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# What Is the Profit First Formula?

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The way that your business approaches the concept of profit, from an accounting perspective, can have a serious impact on cash flow. Taking a ‘profit first’ approach forces you to be smarter, more resourceful, and more innovative with your company’s finances, enabling you to become fiscally strong while eliminating unnecessary expenses. Learn everything you need to know about the profit first formula with our helpful guide.

According to GAAP (the Generally Accepted Accounting Principles), the formula for calculating a business’s profit is as follows:

Sales – Expenses = Profit

However, according to adherents of “profit first” accounting, there’s another way.

Within the framework of a traditional profit formula, such as the one endorsed by GAAP (above), profit is essentially the final consideration, a leftover.

The profit first formula encourages businesses to flip the script. So, what is the profit first formula? Simple, it’s just a slightly rearranged version of the traditional profit formula:

Sales – Profit = Expenses

Although the math hasn’t changed, adjusting the formula in this way represents a radically different approach to how businesses think about profit. Essentially, you’re going to take profit from your company’s cash deposits before expenses. Having already taken profit, your company will use the remaining cash to pay for rent, payroll, utilities, and so on.

## How does the profit first formula work?

In the profit first system, you’ll transfer predetermined percentages of cash deposits into various different bank accounts in order to cover your business’s profit, taxes, revenue, operating costs, owner’s payments, and so on.

There are two types of percentages you need to think about. Current Allocation Percentages (CAPS) refers to how your financials are currently allocated, while Target Allocation Percentages (TAPS) is where you want your business’s financials to be allocated in order to improve cash flow, business growth, and profitability.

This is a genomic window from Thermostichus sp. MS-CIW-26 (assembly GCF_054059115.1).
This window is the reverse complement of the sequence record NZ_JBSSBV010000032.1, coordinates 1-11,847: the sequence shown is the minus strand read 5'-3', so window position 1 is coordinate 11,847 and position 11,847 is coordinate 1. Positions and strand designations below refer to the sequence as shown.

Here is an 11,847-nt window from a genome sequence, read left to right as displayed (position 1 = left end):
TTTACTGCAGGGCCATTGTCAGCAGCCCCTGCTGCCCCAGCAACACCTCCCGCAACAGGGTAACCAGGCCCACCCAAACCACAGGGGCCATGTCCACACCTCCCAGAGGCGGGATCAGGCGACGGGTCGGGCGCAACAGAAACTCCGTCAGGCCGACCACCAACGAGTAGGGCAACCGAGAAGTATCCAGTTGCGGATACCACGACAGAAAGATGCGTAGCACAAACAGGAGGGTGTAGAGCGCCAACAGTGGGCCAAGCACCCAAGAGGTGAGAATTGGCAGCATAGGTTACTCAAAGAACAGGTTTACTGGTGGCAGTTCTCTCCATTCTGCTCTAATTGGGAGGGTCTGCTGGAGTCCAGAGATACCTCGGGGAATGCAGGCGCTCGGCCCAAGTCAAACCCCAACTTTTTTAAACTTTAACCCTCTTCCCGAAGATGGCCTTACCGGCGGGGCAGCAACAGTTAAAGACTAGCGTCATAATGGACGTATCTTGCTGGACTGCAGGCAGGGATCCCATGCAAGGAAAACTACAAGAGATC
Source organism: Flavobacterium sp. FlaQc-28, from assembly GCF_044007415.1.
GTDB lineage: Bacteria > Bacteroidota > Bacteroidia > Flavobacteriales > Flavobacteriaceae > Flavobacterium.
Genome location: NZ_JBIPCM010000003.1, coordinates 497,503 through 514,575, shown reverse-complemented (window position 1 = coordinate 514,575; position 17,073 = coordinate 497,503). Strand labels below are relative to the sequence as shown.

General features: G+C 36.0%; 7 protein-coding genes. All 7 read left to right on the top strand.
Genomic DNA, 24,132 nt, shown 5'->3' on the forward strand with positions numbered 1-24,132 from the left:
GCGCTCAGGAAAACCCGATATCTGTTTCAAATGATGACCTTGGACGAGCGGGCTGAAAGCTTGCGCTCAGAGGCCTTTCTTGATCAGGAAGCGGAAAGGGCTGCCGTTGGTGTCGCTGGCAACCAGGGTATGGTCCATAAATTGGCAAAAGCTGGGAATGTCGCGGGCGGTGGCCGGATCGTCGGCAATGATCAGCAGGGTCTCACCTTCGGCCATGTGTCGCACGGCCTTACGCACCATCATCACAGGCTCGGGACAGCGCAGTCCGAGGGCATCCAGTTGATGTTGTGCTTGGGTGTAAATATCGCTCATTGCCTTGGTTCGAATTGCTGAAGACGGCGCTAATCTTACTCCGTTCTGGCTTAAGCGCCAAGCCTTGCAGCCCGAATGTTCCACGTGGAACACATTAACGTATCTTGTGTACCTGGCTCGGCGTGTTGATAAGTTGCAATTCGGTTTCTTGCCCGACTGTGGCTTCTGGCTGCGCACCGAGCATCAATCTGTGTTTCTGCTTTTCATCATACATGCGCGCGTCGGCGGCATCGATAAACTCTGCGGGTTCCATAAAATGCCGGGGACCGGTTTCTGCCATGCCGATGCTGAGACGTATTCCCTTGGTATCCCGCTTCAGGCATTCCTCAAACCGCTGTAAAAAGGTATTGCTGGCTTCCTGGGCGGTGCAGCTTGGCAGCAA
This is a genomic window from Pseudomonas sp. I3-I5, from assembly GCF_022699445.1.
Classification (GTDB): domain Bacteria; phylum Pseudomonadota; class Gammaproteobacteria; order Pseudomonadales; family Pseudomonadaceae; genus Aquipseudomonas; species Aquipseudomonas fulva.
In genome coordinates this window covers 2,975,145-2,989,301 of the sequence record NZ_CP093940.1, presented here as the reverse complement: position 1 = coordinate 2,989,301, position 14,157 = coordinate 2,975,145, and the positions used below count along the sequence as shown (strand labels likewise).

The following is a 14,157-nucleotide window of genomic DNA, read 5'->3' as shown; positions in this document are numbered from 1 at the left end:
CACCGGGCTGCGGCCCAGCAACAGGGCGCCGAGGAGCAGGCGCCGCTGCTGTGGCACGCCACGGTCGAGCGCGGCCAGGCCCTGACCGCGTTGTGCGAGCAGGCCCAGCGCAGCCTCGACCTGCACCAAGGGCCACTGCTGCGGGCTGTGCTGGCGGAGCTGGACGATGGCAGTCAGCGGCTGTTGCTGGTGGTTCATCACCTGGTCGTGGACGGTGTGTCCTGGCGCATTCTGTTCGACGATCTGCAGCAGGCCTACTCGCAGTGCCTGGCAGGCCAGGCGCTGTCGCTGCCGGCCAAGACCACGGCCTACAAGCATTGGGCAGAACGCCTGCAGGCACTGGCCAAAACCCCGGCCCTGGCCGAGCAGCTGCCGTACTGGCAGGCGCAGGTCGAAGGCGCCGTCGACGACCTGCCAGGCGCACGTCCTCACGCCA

So, where do these percentages get sent to? Well, there are five different ‘profit first’ accounts: income, owner’s compensation, tax, profit, and operating expenses. These accounts will help you to keep track of where your money is going and what it’s being spent on, enabling you to track your TAPS and distribute funds effectively.

Once you have a handle on all this, you should be able to effectively use profit first to guide your business’s finances.

## Benefits of the profit first formula

There are a number of benefits associated with the profit first formula:

• It’s easy to implement, and you don’t need to be a “numbers person” or have an accounting background to understand the system or the profit first formula.

• You’ll see results in the profit column of your company’s P&L statement straightaway.

• You can gain a greater degree of control and clarity over which expenses your business can commit to while maintaining a profit.

• It's a great way to motivate yourself to rethink whether certain expenses are worthwhile, or whether they’re unnecessary and can be eliminated with limited impact on your business processes.

## Challenges of the profit first formula

Of course, the profit first formula isn’t without challenges, and there are a number of points that businesses considering switching to a profit first approach should conspire:

• If you get your CAPS wrong, then your TAPS will be wrong as well.

• Profit first can encourage business owners to eliminate too many expenses, which can cause the company’s performance to suffer. It’s important to strike a balance.

• Some business owners aren’t comfortable with an approach that prioritizes profit above everything else, while employees may struggle to adapt to profit-based decision-making, especially if they haven’t received the appropriate training.

• It can be challenging to manage inventory, payroll, and large asset payments without running out of cash in your accounts.

So, is profit first right for you? Well, that’s down to your business’s individual preference, but it’s certainly a viable option for anyone who’s interested in rethinking their approach to the concept of profit.

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